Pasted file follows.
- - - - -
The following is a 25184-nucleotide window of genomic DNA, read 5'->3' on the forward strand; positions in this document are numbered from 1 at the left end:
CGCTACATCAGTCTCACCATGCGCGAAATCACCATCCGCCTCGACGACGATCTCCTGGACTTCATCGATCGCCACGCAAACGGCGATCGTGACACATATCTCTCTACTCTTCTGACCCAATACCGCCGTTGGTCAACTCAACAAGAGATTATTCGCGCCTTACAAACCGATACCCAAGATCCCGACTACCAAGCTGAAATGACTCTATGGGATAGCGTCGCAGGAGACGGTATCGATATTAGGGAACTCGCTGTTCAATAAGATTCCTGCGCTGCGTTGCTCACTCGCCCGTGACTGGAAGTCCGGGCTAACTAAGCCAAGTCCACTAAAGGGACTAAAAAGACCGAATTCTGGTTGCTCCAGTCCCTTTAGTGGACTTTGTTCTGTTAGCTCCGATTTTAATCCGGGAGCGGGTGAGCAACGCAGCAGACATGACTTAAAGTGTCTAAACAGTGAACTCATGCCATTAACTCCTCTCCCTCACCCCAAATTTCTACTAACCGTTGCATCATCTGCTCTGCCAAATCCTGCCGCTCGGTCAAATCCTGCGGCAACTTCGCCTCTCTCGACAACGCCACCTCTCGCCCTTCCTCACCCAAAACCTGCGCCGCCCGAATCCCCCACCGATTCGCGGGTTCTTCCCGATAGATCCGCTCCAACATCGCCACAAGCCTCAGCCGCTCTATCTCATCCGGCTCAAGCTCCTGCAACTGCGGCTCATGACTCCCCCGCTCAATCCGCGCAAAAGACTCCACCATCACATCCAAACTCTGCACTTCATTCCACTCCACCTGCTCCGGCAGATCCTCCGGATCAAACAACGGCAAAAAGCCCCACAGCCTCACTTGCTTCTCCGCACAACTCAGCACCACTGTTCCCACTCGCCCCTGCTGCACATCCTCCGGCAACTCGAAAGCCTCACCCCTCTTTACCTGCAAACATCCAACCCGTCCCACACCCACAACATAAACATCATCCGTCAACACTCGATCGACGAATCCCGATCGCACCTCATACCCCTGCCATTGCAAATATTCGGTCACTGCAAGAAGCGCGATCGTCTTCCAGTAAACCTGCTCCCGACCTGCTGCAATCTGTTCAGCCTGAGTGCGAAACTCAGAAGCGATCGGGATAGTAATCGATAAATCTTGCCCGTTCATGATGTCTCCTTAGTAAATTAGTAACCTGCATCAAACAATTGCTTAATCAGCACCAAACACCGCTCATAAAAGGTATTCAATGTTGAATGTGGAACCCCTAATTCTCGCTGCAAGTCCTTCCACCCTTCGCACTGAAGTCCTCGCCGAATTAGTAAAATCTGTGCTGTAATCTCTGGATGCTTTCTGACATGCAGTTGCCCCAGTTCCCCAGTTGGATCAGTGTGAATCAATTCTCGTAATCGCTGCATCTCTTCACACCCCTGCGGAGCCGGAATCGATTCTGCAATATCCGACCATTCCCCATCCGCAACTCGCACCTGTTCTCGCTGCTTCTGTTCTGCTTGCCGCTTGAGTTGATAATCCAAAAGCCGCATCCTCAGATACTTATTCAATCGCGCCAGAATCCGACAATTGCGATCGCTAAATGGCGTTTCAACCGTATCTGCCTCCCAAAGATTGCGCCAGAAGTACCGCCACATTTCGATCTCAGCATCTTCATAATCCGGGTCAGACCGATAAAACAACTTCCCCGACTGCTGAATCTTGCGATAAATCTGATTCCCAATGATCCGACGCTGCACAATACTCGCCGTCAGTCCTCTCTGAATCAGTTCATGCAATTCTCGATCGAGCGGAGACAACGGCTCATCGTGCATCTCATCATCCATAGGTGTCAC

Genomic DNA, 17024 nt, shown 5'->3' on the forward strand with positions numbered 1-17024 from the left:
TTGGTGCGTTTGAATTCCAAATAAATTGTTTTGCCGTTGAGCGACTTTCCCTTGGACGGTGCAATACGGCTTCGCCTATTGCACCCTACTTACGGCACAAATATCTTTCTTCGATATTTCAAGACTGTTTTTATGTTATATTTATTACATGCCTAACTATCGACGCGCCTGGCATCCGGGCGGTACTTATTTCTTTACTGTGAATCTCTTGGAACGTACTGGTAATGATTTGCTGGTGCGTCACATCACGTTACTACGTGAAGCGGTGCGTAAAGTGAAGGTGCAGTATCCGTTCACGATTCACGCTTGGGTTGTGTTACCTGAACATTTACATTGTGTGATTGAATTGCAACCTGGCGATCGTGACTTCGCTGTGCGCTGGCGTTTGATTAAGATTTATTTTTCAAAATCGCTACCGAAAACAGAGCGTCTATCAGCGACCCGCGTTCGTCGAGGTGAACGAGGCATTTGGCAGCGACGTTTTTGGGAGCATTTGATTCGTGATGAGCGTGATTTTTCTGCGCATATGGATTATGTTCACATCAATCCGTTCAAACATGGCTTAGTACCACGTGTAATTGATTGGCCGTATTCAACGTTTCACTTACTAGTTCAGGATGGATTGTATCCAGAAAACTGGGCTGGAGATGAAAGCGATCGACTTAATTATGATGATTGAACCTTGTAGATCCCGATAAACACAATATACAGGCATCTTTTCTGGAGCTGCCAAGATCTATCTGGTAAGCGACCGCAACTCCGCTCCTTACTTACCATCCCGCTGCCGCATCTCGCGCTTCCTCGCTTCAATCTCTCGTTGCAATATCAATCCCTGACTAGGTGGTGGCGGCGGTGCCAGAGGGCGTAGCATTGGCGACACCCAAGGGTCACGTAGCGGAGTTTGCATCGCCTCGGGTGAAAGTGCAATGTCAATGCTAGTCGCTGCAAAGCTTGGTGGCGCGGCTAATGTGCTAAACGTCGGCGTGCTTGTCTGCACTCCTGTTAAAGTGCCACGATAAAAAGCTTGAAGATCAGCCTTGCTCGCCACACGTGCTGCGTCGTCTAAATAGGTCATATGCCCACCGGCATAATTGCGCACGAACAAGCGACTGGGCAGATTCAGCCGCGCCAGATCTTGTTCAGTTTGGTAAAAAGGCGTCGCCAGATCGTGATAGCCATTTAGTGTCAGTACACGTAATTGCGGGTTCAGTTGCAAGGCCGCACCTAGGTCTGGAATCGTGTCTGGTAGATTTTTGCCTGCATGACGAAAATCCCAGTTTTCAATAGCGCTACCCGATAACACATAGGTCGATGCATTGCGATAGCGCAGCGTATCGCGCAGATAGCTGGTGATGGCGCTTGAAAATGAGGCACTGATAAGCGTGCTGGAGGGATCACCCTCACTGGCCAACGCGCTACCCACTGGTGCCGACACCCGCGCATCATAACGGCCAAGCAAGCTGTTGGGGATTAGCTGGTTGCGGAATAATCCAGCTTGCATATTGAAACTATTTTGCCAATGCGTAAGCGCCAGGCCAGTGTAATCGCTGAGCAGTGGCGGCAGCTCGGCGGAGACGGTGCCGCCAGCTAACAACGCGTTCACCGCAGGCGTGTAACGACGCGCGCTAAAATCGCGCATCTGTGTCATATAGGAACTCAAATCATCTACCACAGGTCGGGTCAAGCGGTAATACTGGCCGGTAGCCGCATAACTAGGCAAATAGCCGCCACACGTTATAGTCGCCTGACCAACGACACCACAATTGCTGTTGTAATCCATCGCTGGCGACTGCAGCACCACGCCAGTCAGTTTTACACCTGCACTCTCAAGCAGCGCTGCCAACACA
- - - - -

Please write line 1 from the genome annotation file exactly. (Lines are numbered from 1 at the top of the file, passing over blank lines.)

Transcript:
The following is a 25184-nucleotide window of genomic DNA, read 5'->3' on the forward strand; positions in this document are numbered from 1 at the left end: